I just recently saw the film The Experimenter which covers the work of social psychologist Stanley Milgram. His work in the early 1960’s was influenced by the behavior of Nazi war criminals who obediently followed orders, but in the process inflicted a tremendous amount of pain, suffering and death on other humans. Milgram sought to understand how humans could listen to authority even when their orders required them to perform such a heinous act.
The experiment he constructed used two subjects: a teacher and a student separated into different rooms but allowed to communicate with each other. The teacher was instructed to read a list of word pairs to the student which the student must commit to memory. The teacher then “quizzed” the student by reading off the first word of one of the pairs and providing the student with several potential answers (much like a multiple choice question). The student then responded with what he believed was the correct word to complete the pair. However, if the response was incorrect the teacher administered an electric shock to the student. For each wrong answer the voltage applied with the electric shock increased eventually reaching 450 volts.
As the voltage went higher and higher the student began complaining about the pain and actually requested the teacher to stop. The teacher, realizing that he was inflicting pain on the student, often hesitated to continue. In almost every situation he asked the proctor if he could stop the experiment. But in every instance the teacher was told by the proctor that he must continue with the experiment.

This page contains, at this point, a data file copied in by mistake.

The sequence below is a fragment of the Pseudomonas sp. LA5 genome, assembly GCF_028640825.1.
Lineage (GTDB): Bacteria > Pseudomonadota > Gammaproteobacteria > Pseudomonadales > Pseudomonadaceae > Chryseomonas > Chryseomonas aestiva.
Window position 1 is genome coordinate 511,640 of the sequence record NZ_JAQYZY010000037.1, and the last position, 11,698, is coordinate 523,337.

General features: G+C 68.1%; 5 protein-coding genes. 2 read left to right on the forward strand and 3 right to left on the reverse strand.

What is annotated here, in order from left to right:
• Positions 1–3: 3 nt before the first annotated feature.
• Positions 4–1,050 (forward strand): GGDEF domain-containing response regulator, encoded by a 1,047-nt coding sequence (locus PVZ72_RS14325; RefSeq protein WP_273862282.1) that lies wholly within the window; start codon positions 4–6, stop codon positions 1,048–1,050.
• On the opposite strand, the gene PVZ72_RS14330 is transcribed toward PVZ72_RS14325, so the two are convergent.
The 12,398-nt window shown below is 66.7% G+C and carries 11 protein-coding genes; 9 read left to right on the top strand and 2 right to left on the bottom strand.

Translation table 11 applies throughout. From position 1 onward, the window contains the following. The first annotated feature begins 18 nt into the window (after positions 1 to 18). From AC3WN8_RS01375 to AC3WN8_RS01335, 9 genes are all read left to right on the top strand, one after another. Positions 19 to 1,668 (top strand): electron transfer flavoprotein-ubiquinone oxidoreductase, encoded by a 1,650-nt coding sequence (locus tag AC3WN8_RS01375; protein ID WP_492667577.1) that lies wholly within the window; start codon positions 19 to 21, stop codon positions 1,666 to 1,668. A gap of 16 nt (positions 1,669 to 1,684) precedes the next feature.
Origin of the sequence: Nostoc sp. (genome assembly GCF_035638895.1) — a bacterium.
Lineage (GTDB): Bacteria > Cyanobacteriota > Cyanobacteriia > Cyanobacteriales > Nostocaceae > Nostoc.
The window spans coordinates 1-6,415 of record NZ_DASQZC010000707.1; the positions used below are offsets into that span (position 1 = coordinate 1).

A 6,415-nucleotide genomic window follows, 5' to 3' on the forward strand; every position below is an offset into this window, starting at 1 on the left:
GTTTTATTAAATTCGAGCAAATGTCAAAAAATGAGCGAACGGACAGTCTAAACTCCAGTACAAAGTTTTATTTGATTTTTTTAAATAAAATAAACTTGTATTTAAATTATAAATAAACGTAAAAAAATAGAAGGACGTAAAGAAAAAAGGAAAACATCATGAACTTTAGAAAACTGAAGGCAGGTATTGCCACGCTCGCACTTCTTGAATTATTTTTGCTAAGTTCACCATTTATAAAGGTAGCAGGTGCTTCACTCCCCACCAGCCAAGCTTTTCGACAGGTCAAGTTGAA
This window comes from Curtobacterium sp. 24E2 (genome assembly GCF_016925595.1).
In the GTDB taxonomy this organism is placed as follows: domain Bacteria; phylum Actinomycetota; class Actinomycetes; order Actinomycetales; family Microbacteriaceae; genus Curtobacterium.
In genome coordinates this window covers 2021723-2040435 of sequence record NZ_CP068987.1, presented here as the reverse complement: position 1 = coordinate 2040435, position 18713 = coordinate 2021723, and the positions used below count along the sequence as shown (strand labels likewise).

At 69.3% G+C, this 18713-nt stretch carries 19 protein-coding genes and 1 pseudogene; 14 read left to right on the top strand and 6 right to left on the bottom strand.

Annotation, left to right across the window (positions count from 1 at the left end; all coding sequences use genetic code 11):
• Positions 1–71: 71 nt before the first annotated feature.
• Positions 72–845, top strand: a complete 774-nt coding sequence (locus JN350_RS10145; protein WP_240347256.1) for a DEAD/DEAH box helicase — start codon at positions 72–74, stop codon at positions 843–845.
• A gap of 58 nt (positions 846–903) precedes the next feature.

Oddly enough a majority of the teachers did as they were instructed and continued with the experiment.
There’s a catch to this setup though. The “student” was in on the experiment and wasn’t actually receiving an electric shock. All of the responses from the student–including the requests to stop the experiment–were pre-recorded and played back as the experiment progressed. The entire question and answer session was staged. The real experiment taking place was on the behavior of the teacher. Milgram was interested in whether the teachers would continue to obey the instructions of the proctor, or use their own judgement and stop the experiment.
Milgram received a lot of resistance from the academic community. His experiments were said to be deceptive, potentially imparting undue stress and anxiety on the subjects. What’s interesting is that the results have held up over time and have been repeated in a number of different settings even after Milgram’s death in 1984.